Shell’s Arctic drilling set back by US court ruling
Appeal court rules environmental risks have not been properly assessed by government in victory for green groups
by Terry Macalister
Shell's hopes of drilling in Arctic waters off Alaska this summer faced a serious setback when a US federal court ruled that the full range of environmental risks had not been assessed by the government.
The 9th circuit court of appeals ruled in favour of green groups and Native Alaskan tribes which want Shell and its partners to call off their exploration programme for fear of an oil spill.
photo by Karen Blaha, on Flickr
The Anglo Dutch oil group declined to comment on the implications of the court case and would only say: "We are studying the judgment." But the reverse arrives just as its new chief executive, Ben van Beurden, is reviewing the future of a whole range of the company's activities after issuing a profit warning last week.
Shell has already spent $5bn unsuccessfully looking for oil in the Chukchi and Beauford Seas, most notably in 2012 when it suffered a number of problems culminating in the grounding of its drilling barge, Kulluk. The company said in December it hoped to drill again this summer but was still awaiting the go-ahead from various regulatory authorities.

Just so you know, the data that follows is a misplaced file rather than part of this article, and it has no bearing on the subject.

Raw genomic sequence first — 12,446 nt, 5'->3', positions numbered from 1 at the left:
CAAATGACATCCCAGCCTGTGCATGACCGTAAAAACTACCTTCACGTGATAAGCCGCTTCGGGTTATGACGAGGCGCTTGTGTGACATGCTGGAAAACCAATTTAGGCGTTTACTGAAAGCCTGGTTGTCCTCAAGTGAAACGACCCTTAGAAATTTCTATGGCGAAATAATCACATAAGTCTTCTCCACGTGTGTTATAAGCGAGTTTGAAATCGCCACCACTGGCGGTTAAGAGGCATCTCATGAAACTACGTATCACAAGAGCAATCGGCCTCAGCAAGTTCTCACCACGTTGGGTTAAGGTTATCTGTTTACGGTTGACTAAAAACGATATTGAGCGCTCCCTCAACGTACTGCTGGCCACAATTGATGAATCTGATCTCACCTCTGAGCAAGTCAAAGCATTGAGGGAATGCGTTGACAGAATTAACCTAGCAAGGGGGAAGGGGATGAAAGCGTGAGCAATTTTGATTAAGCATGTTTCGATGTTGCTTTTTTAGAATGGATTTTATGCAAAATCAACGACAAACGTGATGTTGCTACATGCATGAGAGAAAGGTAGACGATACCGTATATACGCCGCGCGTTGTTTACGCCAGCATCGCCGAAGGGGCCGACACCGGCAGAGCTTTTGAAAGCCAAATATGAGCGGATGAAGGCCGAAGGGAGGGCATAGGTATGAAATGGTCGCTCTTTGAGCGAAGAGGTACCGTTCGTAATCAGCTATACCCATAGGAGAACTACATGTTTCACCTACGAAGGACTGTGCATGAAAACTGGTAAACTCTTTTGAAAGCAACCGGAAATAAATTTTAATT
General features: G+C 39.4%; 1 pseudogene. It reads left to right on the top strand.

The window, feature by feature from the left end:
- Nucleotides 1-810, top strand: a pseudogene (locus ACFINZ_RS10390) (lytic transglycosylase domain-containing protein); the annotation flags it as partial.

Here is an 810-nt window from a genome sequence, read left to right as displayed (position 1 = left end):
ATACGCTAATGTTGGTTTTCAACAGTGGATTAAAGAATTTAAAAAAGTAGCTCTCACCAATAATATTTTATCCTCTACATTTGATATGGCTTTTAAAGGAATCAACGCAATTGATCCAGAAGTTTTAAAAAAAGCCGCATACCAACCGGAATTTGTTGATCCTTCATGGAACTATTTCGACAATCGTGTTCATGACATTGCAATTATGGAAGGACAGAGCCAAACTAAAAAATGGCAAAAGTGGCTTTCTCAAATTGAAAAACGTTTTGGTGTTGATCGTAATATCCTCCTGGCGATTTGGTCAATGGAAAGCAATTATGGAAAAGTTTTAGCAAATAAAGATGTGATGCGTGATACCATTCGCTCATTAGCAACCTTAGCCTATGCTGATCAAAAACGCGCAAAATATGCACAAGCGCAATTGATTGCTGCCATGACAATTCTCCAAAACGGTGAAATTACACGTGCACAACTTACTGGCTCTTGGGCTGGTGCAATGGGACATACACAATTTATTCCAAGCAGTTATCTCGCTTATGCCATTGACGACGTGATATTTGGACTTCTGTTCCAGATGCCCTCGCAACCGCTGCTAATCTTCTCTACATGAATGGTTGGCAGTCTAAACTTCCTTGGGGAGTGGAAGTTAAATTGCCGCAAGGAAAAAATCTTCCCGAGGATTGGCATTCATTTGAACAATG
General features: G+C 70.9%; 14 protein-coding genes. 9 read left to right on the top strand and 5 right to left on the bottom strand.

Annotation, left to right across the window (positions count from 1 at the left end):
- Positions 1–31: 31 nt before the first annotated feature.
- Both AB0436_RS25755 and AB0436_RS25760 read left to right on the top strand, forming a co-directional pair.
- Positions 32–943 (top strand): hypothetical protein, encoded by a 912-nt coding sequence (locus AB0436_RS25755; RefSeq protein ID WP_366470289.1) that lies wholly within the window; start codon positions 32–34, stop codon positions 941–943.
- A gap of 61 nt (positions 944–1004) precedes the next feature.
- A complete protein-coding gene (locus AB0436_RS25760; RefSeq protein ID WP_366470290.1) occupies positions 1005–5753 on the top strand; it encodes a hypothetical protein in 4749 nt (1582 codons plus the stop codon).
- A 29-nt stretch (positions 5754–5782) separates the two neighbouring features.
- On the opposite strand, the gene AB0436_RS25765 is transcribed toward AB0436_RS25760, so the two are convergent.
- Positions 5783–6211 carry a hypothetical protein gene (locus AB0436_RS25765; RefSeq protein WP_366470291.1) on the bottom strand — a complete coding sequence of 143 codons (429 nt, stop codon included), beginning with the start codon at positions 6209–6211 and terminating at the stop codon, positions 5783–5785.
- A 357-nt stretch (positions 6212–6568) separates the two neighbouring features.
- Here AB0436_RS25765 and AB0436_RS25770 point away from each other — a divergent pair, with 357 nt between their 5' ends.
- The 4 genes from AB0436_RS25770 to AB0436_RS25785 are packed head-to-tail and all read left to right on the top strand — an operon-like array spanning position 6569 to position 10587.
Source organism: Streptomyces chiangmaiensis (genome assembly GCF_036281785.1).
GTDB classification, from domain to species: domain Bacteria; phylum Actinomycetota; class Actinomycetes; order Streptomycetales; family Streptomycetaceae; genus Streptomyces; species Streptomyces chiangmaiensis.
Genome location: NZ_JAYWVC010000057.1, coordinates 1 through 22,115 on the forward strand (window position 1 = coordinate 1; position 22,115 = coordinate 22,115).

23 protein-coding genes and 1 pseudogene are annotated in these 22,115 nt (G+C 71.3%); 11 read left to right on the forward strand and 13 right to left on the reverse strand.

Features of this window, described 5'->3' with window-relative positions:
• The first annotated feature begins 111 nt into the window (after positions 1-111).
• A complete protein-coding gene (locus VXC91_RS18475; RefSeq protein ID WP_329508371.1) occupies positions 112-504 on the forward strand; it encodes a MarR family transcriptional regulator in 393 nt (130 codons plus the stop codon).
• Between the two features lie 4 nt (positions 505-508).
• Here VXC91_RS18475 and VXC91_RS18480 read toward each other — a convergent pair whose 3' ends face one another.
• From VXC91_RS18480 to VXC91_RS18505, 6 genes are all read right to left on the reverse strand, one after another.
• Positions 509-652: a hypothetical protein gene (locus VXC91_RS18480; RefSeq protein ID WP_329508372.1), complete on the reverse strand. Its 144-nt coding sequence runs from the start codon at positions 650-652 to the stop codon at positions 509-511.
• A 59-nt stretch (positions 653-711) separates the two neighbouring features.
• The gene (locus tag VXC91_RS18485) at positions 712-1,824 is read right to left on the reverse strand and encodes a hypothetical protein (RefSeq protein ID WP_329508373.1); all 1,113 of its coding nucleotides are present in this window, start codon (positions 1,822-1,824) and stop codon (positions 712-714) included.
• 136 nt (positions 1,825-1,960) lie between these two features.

The Wilderness Society and other groups that challenged the sale of the licences that took place six years ago said the decision of the court was a victory for the Arctic Ocean.
"The government has no business offering oil companies leases in the Chukchi Sea. The area is home to iconic species such as polar bear, bowhead whales and walrus and to a vibrant indigenous subsistence culture. Drilling for oil puts at risk the region's wildlife and people, and it takes us off the path toward a clean energy future," they argued.
Greenpeace said the court case was a "massive blow to Shell's Arctic ambitions" and capped a miserable first few weeks in office for Shell's new boss.
John Sauven, executive director of Greenpeace UK, added: "The court decision means the USA interior department has to go back to the drawing board before it can reissue any new licence to Shell. This is a massive blow to Shell's Arctic ambitions. Shell had already lost the case for Arctic drilling in the court of public opinion – today they have lost the case in a court of law as well."